Whether you’re rapping into a slot canyon or whipping twenty feet off of a sport climb, a climbing harness is required to comfortably distribute your body weight and provide a secure tie in point. Although harnesses are specialized for different types of climbing, there are basic features every harness has in common. These include a waist belt with either a manual double-back buckle or an automatic double-back buckle, adjustable or fixed leg loops, two tie in points, and a belay loop that connects the tie-in points.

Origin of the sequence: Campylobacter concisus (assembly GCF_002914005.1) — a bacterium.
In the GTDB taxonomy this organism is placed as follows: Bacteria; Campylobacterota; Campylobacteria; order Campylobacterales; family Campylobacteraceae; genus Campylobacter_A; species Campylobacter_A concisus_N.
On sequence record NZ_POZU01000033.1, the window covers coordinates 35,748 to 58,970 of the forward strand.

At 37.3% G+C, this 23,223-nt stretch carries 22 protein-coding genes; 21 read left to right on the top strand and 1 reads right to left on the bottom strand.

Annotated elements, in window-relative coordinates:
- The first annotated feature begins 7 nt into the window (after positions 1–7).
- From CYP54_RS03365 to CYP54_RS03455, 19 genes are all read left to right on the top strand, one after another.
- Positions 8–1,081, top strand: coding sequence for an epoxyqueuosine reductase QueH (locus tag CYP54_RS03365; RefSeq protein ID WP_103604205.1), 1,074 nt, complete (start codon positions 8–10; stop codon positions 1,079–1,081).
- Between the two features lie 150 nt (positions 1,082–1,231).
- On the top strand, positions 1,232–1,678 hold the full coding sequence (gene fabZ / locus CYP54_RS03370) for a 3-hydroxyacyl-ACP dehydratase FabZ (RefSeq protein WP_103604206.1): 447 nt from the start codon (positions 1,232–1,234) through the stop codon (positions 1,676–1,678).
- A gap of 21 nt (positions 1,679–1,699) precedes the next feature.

Sport climbing harnesses are designed to be as low-profile and lightweight as possible. They will typically have minimal padding, fixed leg loops, and a couple of gear loops.
Bigwall and trad climbing harnesses provide more comfort and versatility for longer routes that involve lots of gear and time spent on the wall. They will typically have extra padding, adjustable leg loops, at least four gear loops, and a rear haul loop.
Ice climbing harnesses are similar to trad climbing harnesses, but they include features geared towards cold weather and ice climbing equipment. These include leg loops that adjust to fit winter clothing, at least four gear loops, a rear haul loop, and clipper slots for attaching ice screws and tools.